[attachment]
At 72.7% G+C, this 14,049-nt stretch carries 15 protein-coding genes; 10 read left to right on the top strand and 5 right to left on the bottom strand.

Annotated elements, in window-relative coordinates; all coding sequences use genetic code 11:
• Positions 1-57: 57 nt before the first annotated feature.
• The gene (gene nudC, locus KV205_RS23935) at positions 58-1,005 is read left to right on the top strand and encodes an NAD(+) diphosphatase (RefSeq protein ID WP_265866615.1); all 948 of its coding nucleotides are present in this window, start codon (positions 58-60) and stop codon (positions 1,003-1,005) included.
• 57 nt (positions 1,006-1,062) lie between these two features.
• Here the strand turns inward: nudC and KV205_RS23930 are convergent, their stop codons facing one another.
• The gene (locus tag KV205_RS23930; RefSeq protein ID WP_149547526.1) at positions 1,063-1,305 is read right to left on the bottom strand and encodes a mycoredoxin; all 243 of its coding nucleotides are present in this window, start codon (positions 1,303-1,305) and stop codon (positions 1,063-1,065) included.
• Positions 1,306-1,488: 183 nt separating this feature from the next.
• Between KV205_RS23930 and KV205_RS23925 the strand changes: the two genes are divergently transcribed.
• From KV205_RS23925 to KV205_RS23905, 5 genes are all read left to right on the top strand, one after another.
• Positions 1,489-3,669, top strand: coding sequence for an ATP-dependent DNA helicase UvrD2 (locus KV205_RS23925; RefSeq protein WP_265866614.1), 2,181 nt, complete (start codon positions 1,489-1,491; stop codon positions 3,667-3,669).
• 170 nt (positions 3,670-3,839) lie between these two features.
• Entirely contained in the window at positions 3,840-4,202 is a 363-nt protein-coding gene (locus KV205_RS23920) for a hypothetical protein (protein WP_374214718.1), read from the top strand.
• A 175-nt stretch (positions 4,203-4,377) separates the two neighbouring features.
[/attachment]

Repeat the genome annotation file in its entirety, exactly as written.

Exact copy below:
At 72.7% G+C, this 14,049-nt stretch carries 15 protein-coding genes; 10 read left to right on the top strand and 5 right to left on the bottom strand.

Annotated elements, in window-relative coordinates; all coding sequences use genetic code 11:
• Positions 1-57: 57 nt before the first annotated feature.
• The gene (gene nudC, locus KV205_RS23935) at positions 58-1,005 is read left to right on the top strand and encodes an NAD(+) diphosphatase (RefSeq protein ID WP_265866615.1); all 948 of its coding nucleotides are present in this window, start codon (positions 58-60) and stop codon (positions 1,003-1,005) included.
• 57 nt (positions 1,006-1,062) lie between these two features.
• Here the strand turns inward: nudC and KV205_RS23930 are convergent, their stop codons facing one another.
• The gene (locus tag KV205_RS23930; RefSeq protein ID WP_149547526.1) at positions 1,063-1,305 is read right to left on the bottom strand and encodes a mycoredoxin; all 243 of its coding nucleotides are present in this window, start codon (positions 1,303-1,305) and stop codon (positions 1,063-1,065) included.
• Positions 1,306-1,488: 183 nt separating this feature from the next.
• Between KV205_RS23930 and KV205_RS23925 the strand changes: the two genes are divergently transcribed.
• From KV205_RS23925 to KV205_RS23905, 5 genes are all read left to right on the top strand, one after another.
• Positions 1,489-3,669, top strand: coding sequence for an ATP-dependent DNA helicase UvrD2 (locus KV205_RS23925; RefSeq protein WP_265866614.1), 2,181 nt, complete (start codon positions 1,489-1,491; stop codon positions 3,667-3,669).
• 170 nt (positions 3,670-3,839) lie between these two features.
• Entirely contained in the window at positions 3,840-4,202 is a 363-nt protein-coding gene (locus KV205_RS23920) for a hypothetical protein (protein WP_374214718.1), read from the top strand.
• A 175-nt stretch (positions 4,203-4,377) separates the two neighbouring features.